Epstein's New Mexico 'Zorro Ranch' linked to sex scandal investigation
ALBUQUERQUE, N.M. (AP) — At the center of Jeffrey Epstein's secluded New Mexico ranch sits a sprawling residence the financier built decades ago — complete with plans for a 4,000-square-foot courtyard, a living room roughly the size of the average American home and a nearby private airplane runway.
Known as the Zorro Ranch, the high-desert property is now tied to an investigation that the state attorney general's office says it has opened into Epstein with plans to forward findings to federal authorities in New York.
Epstein, who pleaded not guilty this past week to federal sex trafficking charges in New York, has not faced criminal charges in New Mexico. But the scandal surrounding him has still sent a jolt through the rural southwestern state as it comes under scrutiny for laws that allowed him to avoid registering as a sex offender following a guilty plea a decade ago in Florida.
"New Mexico continues to lag behind the rest of the country in strengthening outdated and weak laws that fail to protect our children from abuse," New Mexico Attorney General Hector Balderas said in an emailed statement to The Associated Press. "This is a huge black eye for our state."
In addition to confirming his office had interviewed possible victims of Epstein who visited his ranch south of Santa Fe, Balderas' spokesman also said Friday that the attorney general would renew his push for legislation requiring anyone with a sex trafficking conviction to register as a sex offender in New Mexico.
In 2008, Epstein pleaded guilty in Florida to state charges of soliciting a minor for prostitution under an agreement that required him to spend 13 months in jail and register as a sex offender. The agreement has been widely criticized for secretly ending a federal sex abuse investigation involving at least 40 teenage girls at the time that could have landed him behind bars for life.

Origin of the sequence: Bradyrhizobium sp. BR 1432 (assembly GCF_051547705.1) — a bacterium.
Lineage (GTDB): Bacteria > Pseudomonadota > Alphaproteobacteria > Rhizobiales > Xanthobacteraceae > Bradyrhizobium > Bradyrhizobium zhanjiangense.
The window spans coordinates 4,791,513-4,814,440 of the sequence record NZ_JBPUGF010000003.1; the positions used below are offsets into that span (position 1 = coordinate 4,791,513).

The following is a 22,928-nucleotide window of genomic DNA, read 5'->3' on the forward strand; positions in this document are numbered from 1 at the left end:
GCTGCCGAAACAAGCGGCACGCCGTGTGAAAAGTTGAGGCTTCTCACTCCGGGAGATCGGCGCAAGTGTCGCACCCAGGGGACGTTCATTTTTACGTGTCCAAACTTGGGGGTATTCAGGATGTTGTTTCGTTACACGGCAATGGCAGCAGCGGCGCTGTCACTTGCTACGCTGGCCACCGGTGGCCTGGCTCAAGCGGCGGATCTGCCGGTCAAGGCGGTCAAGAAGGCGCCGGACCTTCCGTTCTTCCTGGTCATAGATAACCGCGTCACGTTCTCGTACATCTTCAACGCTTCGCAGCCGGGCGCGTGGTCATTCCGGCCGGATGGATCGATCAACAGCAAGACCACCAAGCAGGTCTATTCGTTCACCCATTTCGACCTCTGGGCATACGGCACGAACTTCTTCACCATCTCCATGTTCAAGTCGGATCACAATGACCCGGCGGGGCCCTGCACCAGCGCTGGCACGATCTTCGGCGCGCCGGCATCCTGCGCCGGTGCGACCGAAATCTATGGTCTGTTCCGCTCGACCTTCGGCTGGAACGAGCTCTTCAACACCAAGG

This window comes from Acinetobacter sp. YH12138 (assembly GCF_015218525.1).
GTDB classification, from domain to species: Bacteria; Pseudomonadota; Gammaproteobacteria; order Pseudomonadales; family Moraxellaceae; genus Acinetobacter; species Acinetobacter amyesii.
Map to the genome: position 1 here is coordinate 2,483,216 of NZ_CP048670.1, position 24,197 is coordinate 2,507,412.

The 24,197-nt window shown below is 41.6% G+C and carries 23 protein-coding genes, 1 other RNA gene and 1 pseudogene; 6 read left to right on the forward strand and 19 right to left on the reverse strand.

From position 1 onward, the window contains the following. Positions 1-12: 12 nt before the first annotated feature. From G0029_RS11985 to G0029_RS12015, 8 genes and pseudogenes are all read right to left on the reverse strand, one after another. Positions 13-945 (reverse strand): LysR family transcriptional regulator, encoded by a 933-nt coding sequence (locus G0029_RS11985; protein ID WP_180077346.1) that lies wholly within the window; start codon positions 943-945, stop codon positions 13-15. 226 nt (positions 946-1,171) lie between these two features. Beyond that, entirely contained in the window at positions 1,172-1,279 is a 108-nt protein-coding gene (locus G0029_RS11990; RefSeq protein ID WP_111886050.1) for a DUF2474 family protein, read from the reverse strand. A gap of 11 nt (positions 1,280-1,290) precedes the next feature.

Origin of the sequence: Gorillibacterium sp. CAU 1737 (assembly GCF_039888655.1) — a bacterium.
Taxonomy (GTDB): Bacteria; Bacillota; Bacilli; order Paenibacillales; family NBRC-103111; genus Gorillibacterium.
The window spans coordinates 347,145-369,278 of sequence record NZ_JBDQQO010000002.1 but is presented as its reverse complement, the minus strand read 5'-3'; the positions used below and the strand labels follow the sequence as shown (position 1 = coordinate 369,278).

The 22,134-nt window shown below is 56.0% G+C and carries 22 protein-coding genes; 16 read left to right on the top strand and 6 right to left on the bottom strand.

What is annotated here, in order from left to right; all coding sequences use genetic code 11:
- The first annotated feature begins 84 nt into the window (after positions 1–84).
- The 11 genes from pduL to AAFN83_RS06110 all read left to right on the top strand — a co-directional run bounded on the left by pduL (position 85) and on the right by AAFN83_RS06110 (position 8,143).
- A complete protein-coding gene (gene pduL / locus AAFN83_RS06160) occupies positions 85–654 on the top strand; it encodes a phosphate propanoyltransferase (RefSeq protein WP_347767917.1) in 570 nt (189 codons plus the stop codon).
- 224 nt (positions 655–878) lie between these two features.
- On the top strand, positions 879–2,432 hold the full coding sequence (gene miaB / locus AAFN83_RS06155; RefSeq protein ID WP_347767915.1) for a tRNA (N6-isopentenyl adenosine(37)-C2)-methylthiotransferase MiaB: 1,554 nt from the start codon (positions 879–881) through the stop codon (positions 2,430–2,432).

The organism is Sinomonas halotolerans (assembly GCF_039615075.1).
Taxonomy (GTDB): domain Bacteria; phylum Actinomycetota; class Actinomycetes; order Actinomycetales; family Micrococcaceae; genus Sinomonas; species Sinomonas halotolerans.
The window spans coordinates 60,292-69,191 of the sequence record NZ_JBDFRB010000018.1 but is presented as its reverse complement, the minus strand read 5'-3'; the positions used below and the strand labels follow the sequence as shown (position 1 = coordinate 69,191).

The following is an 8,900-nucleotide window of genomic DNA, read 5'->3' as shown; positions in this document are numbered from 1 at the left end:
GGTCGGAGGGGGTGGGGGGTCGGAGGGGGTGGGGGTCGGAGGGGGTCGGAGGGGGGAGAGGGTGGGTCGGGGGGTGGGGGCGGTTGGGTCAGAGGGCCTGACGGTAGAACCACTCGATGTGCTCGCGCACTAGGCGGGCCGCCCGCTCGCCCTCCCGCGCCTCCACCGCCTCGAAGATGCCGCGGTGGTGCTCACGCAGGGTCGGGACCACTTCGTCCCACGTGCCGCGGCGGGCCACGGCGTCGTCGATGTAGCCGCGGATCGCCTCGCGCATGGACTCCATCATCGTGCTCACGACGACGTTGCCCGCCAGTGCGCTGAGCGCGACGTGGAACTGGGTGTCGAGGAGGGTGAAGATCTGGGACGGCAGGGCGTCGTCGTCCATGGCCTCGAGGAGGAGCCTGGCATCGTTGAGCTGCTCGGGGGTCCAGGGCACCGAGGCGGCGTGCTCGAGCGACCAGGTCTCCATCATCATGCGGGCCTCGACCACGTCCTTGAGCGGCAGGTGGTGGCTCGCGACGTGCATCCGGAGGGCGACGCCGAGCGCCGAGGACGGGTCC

Labor Secretary Alexander Acosta said Friday he's stepping down amid the tumult over his handling of the 2008 deal with Epstein. Acosta was the U.S. attorney in Miami when he oversaw the non-prosecution agreement.
The indictment filed in New York this past week accuses Epstein of paying girls hundreds of dollars in cash for massages and then molesting them at his homes in Palm Beach, Fla., and New York from 2002 through 2005. The charges carry the potential for up to 45 years in prison.
In New Mexico, the attorney general said he has been in touch with the U.S. Attorney's Office in the Southern District of New York. Balderas' office has not said, however, how many accusers his office has interviewed and he has not elaborated on what they say took place at the ranch.
In a 2015 court filing in Florida, a plaintiff in a lawsuit against Epstein said she had been abused at several locations, including the New Mexico property.
Records show Epstein purchased the ranch, valued by county officials at over $12 million, from the family of former Gov. Bruce King, who died 10 years ago. A 1995 Santa Fe New Mexican story about his plans to build a mansion on the property said the home would be 26,700 square feet with a 2,100-square-foot living room.
Aerial images of the property show an airplane hangar and landing strip. Closer to the east edge of the property, several structures that appear to serve as small homes and stables stand in public view.
The King family still owns land surrounding much of Epstein's ranch near the town of Stanley, a rural outpost on the plains that stretch east of the Sandia Mountains.
Gary King, the son of the former governor, was the state attorney general from 2007 to 2015, and was among a handful of candidates in the state who returned Epstein campaign donations.
King had received $15,000 from Epstein in 2006 during his first-bid for attorney general, and then received $35,000 from firms linked to Epstein in 2014.
Former Gov. Bill Richardson donated $50,000 in 2006 gubernatorial campaign contributions from Epstein to charity.
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